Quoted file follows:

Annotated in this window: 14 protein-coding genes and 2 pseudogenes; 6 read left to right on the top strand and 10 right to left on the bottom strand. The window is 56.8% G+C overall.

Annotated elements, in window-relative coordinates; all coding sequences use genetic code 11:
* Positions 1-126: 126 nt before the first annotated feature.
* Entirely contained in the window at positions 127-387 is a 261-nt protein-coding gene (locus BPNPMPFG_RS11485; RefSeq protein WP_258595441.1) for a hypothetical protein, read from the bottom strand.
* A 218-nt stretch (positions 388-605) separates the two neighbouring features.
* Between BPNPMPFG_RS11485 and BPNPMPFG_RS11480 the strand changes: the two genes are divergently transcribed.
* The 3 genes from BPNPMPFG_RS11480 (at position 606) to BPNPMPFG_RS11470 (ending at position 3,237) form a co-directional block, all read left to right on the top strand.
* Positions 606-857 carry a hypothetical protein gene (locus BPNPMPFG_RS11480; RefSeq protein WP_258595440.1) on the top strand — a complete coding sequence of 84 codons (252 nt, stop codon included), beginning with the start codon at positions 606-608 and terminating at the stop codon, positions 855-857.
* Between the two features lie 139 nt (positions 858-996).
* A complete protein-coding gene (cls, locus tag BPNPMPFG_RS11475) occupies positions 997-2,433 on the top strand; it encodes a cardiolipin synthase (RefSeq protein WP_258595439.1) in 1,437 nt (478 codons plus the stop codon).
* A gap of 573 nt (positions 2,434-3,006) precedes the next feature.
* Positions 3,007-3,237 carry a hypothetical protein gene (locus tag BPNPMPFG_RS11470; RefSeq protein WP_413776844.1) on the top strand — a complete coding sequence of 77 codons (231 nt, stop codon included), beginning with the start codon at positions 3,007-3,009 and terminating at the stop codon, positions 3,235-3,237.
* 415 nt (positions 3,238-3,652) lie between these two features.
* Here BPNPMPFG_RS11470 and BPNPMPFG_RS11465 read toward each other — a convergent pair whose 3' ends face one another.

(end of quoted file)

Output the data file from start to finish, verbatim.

Annotated in this window: 14 protein-coding genes and 2 pseudogenes; 6 read left to right on the top strand and 10 right to left on the bottom strand. The window is 56.8% G+C overall.

Annotated elements, in window-relative coordinates; all coding sequences use genetic code 11:
* Positions 1-126: 126 nt before the first annotated feature.
* Entirely contained in the window at positions 127-387 is a 261-nt protein-coding gene (locus BPNPMPFG_RS11485; RefSeq protein WP_258595441.1) for a hypothetical protein, read from the bottom strand.
* A 218-nt stretch (positions 388-605) separates the two neighbouring features.
* Between BPNPMPFG_RS11485 and BPNPMPFG_RS11480 the strand changes: the two genes are divergently transcribed.
* The 3 genes from BPNPMPFG_RS11480 (at position 606) to BPNPMPFG_RS11470 (ending at position 3,237) form a co-directional block, all read left to right on the top strand.
* Positions 606-857 carry a hypothetical protein gene (locus BPNPMPFG_RS11480; RefSeq protein WP_258595440.1) on the top strand — a complete coding sequence of 84 codons (252 nt, stop codon included), beginning with the start codon at positions 606-608 and terminating at the stop codon, positions 855-857.
* Between the two features lie 139 nt (positions 858-996).
* A complete protein-coding gene (cls, locus tag BPNPMPFG_RS11475) occupies positions 997-2,433 on the top strand; it encodes a cardiolipin synthase (RefSeq protein WP_258595439.1) in 1,437 nt (478 codons plus the stop codon).
* A gap of 573 nt (positions 2,434-3,006) precedes the next feature.
* Positions 3,007-3,237 carry a hypothetical protein gene (locus tag BPNPMPFG_RS11470; RefSeq protein WP_413776844.1) on the top strand — a complete coding sequence of 77 codons (231 nt, stop codon included), beginning with the start codon at positions 3,007-3,009 and terminating at the stop codon, positions 3,235-3,237.
* 415 nt (positions 3,238-3,652) lie between these two features.
* Here BPNPMPFG_RS11470 and BPNPMPFG_RS11465 read toward each other — a convergent pair whose 3' ends face one another.